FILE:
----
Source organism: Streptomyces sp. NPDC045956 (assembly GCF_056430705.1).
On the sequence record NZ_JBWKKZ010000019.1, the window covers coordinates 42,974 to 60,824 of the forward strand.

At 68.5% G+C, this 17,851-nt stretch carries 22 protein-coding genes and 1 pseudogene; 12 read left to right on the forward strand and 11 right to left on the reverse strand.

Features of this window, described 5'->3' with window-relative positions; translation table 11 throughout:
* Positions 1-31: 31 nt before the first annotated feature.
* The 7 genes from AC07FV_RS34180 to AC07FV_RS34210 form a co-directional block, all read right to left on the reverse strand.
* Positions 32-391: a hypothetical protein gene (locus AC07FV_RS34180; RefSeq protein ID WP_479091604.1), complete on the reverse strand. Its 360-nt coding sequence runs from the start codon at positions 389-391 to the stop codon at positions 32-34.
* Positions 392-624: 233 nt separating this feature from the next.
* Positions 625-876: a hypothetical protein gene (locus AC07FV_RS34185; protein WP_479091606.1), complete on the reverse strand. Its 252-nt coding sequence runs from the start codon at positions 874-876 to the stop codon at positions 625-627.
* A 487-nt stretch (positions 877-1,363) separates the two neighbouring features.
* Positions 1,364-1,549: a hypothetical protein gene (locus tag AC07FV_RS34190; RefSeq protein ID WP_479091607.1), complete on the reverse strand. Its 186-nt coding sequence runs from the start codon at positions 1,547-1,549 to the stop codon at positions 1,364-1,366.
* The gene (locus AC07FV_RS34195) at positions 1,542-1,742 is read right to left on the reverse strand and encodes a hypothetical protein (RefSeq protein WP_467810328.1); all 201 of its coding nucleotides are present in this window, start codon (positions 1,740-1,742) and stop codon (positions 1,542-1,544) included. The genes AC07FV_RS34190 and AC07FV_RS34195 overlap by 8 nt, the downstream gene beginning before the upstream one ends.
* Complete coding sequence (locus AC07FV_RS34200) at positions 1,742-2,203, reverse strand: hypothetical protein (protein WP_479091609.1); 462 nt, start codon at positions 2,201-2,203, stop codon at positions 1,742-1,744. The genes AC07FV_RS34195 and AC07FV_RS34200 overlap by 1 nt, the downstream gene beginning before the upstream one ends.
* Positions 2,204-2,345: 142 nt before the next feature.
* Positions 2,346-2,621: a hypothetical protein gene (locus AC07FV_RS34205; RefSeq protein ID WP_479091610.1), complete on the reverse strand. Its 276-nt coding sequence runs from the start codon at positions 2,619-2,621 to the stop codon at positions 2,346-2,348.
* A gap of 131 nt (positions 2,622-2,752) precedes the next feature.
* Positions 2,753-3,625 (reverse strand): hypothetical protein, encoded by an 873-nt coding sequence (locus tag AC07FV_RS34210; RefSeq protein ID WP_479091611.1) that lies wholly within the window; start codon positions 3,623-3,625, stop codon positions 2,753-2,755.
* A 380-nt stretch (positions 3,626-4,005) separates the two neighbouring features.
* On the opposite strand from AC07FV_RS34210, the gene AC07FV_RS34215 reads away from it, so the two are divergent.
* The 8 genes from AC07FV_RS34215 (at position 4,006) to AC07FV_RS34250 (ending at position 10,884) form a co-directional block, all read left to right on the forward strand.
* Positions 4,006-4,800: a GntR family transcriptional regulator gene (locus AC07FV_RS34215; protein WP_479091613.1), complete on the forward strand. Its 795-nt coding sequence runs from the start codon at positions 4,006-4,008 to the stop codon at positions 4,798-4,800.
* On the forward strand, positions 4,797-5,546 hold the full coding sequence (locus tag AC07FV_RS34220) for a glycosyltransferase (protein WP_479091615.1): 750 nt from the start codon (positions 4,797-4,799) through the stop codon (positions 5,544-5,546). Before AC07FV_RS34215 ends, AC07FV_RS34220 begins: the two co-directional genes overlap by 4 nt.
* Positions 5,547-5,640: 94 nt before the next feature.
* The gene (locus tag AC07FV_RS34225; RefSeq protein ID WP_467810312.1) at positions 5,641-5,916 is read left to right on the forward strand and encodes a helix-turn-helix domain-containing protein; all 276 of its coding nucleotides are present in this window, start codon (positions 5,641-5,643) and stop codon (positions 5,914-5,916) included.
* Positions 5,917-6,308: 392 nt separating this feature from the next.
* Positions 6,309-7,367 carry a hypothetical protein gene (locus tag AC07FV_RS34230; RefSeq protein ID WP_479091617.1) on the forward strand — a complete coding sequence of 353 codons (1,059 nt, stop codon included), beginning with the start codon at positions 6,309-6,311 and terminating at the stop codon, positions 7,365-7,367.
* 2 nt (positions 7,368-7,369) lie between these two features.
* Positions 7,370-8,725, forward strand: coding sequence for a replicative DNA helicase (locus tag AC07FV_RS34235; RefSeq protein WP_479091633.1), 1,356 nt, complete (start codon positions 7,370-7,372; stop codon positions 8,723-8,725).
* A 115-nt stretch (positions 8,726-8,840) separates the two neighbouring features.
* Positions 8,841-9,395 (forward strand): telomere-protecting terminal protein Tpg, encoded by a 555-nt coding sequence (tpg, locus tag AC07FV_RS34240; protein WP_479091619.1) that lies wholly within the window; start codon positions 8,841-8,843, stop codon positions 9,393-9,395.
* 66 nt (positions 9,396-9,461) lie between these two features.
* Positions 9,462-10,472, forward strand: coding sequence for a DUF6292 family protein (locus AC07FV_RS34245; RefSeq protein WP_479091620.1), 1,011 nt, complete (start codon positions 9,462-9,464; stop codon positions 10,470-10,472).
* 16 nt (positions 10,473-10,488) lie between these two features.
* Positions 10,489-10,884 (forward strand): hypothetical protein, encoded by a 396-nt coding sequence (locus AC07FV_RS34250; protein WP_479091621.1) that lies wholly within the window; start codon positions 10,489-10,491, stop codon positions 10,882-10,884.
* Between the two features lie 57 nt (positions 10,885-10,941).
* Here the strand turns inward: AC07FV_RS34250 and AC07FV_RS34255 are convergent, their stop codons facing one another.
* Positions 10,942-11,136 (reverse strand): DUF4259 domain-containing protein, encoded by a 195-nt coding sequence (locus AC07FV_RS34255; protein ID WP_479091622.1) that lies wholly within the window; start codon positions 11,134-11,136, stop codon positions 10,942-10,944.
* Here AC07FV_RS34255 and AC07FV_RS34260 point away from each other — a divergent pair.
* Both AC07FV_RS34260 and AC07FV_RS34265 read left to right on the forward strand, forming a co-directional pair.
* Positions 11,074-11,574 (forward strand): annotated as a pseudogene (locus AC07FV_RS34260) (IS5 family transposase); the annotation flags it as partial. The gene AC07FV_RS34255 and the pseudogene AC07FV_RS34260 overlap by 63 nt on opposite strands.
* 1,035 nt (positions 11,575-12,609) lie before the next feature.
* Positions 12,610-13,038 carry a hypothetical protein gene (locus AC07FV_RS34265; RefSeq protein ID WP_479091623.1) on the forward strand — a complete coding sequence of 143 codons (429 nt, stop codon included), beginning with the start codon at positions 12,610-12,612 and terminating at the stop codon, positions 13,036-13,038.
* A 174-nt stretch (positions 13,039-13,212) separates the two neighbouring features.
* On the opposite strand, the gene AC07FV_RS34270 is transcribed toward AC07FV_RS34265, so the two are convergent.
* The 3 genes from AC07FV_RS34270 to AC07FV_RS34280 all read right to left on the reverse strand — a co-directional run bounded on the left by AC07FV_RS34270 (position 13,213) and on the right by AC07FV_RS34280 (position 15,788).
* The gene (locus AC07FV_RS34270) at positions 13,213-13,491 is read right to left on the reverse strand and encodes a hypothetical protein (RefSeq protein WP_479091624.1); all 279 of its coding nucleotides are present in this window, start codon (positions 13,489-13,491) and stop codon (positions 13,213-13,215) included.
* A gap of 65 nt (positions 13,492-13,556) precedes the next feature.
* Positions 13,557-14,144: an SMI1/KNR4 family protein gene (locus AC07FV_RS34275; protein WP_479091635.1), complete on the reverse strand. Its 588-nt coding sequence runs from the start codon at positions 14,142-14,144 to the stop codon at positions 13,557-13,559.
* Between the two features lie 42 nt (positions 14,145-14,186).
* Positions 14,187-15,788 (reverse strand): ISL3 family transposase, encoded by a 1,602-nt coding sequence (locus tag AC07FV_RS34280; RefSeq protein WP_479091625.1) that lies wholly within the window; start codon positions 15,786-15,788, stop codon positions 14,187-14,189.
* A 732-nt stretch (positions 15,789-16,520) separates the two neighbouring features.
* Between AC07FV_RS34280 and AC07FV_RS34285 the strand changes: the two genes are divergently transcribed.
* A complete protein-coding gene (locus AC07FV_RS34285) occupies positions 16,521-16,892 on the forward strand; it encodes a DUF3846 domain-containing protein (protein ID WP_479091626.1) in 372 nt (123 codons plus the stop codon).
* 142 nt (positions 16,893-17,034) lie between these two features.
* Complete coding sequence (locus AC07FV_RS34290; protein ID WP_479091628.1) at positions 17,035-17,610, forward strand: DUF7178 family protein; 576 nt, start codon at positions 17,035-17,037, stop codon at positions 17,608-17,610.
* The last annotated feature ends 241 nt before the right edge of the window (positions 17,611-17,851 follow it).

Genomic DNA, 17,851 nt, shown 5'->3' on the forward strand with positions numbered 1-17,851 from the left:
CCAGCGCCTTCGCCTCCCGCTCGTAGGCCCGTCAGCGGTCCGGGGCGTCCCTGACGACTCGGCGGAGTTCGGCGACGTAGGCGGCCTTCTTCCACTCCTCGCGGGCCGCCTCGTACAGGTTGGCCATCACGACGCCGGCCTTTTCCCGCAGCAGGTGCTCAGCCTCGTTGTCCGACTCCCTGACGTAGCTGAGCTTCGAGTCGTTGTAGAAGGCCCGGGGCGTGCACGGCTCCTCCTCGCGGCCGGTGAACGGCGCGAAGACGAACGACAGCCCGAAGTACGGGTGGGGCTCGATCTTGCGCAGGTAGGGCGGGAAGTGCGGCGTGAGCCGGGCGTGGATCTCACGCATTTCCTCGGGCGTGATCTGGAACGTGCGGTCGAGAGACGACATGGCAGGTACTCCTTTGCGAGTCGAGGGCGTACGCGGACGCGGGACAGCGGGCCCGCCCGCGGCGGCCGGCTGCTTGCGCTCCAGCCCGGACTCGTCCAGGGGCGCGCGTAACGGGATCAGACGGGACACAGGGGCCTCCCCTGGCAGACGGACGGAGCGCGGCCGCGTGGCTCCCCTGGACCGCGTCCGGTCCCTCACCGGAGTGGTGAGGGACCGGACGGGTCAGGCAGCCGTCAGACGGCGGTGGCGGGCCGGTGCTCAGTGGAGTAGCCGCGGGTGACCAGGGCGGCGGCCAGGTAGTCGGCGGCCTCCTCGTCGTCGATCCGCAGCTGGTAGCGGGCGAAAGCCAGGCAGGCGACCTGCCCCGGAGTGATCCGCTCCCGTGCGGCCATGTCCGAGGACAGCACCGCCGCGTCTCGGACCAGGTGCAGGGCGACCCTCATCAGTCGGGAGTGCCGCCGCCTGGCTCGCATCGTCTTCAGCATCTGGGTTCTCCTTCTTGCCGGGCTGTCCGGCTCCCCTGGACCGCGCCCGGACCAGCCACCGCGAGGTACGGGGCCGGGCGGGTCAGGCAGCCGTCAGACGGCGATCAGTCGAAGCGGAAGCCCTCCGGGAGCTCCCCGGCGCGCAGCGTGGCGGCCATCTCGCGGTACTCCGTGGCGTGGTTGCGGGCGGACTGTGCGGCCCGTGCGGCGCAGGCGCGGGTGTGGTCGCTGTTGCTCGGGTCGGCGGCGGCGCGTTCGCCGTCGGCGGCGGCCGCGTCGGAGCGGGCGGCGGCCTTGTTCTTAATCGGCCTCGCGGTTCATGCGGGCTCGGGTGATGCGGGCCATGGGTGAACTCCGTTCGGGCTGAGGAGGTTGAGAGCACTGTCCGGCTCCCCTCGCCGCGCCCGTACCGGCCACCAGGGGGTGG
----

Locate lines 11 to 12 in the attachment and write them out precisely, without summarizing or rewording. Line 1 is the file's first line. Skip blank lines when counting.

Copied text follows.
* Positions 1,364-1,549: a hypothetical protein gene (locus tag AC07FV_RS34190; RefSeq protein ID WP_479091607.1), complete on the reverse strand. Its 186-nt coding sequence runs from the start codon at positions 1,547-1,549 to the stop codon at positions 1,364-1,366.
* The gene (locus AC07FV_RS34195) at positions 1,542-1,742 is read right to left on the reverse strand and encodes a hypothetical protein (RefSeq protein WP_467810328.1); all 201 of its coding nucleotides are present in this window, start codon (positions 1,740-1,742) and stop codon (positions 1,542-1,544) included. The genes AC07FV_RS34190 and AC07FV_RS34195 overlap by 8 nt, the downstream gene beginning before the upstream one ends.